So I lost my husband Mark just about 3 months ago. He was only 37, and he fought a battle with cancer for 10 months prior. His birthday is coming up on April 23rd. The Saturday before I wanted to invite a few close friends and family over and have a little party for him. Our closest friends were 2 other married couples. Come to find out, they can't make it to the party because they are all going camping together that weekend. I enjoy camping too, but for some reason me and my son weren't even invited. I wouldn't have come, but to not even be invited just confirms my feeling that they don't really feel like I'm part of the group anymore. Also it seems kind of insensitive to plan something like that on Mark's bday, especially with it being the first since his passing. So I won't have any of my so called best friends there on what will likely be a really hard day for me. I sent a group text letting them know how I feel, but keeping it respectful. I guess I'll just have to find new friends. What would you do in this situation? We all go to the same church, so completely avoiding them isn't going to be possible. I also feel like I should mention that the last camping trip they all went on, we were invited, but didn't go because we had already had plans with my sister who lives several hours away. So maybe some how they got the idea that we aren't into camping?
Were they aware that it was Mark's birthday? They may have forgotten. Also- you mention that you were invited on their last camping trip- was that when Mark was still alive, or just you and your son? If the latter, maybe they really did figure that because you turned them down, it wasn't something you wanted to do anymore.
I think most people just don't know how to behave around the newly-bereaved. I don't think that losing a loved one even makes you a genius on the subject- we all react differently to the loss so what makes one person feel better may depress another. So, sometimes well-meaning people say things that sound stupid or hurtful or maybe they avoid us because they're not sure what to say or do. Sometimes, as you did, you need to gently let them know what works or doesn't work. Their answer to your text should be a helpful cue. I hope you and your son are back camping with them soon.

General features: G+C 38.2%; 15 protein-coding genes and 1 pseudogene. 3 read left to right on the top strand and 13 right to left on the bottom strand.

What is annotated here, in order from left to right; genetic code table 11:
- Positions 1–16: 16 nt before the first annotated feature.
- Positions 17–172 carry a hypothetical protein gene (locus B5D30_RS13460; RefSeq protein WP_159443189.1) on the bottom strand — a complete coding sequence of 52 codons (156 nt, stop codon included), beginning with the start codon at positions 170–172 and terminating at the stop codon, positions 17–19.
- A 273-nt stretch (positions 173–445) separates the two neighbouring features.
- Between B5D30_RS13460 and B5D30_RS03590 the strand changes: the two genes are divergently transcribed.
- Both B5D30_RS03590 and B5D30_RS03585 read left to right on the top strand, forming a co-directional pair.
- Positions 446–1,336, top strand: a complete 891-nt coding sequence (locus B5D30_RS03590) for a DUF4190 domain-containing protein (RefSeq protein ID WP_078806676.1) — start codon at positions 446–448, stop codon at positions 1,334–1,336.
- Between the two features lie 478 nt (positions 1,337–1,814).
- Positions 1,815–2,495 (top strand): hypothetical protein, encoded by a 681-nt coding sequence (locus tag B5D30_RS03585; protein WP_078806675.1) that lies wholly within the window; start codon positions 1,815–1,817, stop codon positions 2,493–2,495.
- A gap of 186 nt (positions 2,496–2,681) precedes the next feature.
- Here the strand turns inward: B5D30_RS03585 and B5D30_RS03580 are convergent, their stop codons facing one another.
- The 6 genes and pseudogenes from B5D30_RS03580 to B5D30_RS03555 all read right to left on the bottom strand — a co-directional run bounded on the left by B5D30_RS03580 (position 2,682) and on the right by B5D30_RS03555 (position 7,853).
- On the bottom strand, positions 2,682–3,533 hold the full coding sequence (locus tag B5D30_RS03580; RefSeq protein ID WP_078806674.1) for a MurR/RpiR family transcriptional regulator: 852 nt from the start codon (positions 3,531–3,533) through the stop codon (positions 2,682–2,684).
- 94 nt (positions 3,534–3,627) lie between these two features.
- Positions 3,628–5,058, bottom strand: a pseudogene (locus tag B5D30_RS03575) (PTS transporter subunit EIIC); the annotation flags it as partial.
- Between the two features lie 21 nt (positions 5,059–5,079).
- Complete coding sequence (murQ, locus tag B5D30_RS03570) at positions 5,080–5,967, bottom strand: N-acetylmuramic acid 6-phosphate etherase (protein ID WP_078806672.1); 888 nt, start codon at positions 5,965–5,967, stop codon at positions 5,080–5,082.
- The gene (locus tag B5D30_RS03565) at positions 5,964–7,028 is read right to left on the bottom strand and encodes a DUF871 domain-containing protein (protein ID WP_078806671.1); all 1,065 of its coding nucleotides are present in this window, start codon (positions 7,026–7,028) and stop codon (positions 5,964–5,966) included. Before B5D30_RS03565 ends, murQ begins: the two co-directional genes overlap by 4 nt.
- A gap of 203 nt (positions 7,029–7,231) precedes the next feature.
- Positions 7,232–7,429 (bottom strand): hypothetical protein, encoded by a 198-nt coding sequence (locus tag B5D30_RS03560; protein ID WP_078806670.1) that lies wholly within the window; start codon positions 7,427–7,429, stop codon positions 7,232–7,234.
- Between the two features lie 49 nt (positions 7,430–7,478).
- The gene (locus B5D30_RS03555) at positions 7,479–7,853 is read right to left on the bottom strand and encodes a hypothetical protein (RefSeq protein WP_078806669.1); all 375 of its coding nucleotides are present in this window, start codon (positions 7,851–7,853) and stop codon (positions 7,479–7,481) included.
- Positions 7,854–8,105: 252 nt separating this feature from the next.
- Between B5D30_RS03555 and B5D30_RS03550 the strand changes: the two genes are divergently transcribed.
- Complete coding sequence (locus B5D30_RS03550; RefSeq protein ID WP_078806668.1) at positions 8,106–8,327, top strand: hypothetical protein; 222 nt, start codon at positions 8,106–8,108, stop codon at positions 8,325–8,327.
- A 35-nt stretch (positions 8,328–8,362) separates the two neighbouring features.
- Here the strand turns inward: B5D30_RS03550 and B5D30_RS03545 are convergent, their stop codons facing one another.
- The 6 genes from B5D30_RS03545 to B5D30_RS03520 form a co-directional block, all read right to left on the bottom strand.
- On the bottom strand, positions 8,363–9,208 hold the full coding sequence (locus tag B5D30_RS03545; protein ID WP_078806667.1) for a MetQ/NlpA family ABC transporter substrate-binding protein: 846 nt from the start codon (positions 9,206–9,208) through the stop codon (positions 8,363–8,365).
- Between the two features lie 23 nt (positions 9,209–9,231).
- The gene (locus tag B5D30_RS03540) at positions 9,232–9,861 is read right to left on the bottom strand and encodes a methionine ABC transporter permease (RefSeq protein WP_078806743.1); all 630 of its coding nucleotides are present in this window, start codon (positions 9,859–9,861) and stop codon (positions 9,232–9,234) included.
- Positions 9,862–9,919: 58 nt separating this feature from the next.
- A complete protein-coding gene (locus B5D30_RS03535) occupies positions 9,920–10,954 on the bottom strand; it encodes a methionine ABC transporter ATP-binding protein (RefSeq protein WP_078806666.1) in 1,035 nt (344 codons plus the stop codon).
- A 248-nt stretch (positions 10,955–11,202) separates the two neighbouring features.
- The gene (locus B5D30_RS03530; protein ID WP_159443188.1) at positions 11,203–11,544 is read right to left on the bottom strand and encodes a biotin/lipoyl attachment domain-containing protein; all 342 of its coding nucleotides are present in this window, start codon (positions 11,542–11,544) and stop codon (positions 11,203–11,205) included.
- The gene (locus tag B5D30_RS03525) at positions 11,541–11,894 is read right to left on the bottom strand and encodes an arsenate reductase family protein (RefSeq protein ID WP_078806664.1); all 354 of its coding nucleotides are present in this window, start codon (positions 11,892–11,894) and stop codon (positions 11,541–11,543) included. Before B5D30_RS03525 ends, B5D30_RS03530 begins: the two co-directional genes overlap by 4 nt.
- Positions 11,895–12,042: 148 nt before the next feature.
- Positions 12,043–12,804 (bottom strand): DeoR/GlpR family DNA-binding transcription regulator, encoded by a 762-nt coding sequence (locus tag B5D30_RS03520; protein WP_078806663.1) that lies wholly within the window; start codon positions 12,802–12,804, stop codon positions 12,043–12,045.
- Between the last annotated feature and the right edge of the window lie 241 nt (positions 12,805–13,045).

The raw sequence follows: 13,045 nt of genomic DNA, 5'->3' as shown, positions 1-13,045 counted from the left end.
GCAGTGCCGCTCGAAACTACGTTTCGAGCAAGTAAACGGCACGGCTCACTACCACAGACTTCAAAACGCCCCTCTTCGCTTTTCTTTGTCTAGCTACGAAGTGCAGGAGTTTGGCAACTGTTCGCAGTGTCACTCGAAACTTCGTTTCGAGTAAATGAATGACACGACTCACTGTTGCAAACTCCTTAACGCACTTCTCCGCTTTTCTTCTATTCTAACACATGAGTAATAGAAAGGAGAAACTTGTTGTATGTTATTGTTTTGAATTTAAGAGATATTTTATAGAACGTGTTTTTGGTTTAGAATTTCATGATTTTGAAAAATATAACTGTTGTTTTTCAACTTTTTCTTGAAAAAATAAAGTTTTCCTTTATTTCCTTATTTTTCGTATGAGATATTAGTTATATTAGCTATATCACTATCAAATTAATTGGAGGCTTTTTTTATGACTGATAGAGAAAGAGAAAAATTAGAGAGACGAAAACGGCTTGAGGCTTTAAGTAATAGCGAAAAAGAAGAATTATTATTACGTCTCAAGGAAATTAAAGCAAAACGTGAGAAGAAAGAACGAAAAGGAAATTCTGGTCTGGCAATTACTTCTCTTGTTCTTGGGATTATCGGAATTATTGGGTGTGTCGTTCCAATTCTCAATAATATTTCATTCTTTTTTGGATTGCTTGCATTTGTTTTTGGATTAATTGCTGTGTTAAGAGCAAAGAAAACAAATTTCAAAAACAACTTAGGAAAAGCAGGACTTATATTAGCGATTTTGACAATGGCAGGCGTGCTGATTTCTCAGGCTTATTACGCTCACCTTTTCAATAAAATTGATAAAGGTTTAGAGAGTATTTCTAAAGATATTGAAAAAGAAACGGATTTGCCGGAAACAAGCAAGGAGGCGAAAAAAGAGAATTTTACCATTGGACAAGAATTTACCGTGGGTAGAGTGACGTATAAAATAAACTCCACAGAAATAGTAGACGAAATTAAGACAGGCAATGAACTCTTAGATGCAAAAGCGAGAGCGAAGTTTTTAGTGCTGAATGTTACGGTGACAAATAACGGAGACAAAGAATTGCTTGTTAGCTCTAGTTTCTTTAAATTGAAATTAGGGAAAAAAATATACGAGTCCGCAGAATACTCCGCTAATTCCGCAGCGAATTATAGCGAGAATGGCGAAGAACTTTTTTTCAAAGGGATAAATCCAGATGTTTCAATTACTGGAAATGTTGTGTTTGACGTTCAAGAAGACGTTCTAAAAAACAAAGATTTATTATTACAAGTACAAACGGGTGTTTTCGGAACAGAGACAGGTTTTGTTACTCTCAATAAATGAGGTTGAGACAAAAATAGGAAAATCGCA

I'm sorry that you have joined "our club" and have arrived here. But, I believe here is the best place to be. Here you can grieve, vent, rage, ask questions, and
receive support. We need support and perhaps your idea of the Birthday Party was a way to honor his memory and having friends attend might provide support. Folks who have not lost a partner have no idea what we are going through. They have no idea of our needs. Close friends want to help but are ill prepared for what they see us going through. Some try to empathize by saying that "I know how you feel, I lost an aunt or uncle, once. I honestly had one man tell me that he knew exactly what I was going through because he'd just lost his dog!.. Self protection is a primal safety device. Presenting our back instead of our front to some force, etc. Withdrawal is a way to protect one's self. Some folks just have no idea what to say or how to act when they see the agony we are in.
Try not to be angry with them. People want to help and when they say "Oh, I'm sorry," or "How are you doing?" Please take that at surface value, they mean well and a simple "I'm taking it a day at a time," is enough. A retort such as I just lost my xxxx How do you think I'm feeling - jerk, is really not right.
Especially early on, many of us celebrate birthdays, anniversaries of the wedding, the death, Christmas, New Years, Mother's Day, Father's day, some of them or only a few of them. It is entirely dependent upon the individual and, I believe their upbringing. My first year, every single one of those occasions was simply too painful to even think about. I'm now four years out and I have decided that I wanted to celebrate or honor Susan on the anniversary of our wedding. I sit in the afternoon sun, open our wedding album, and talk to her as if she were sitting against me as I turn the pages. I tease her about the story behind each of the pictures. When I've gone through the album, I tell her I love her, I miss her, and I thank her for saying Yes, and making the past 35 years the best of my life.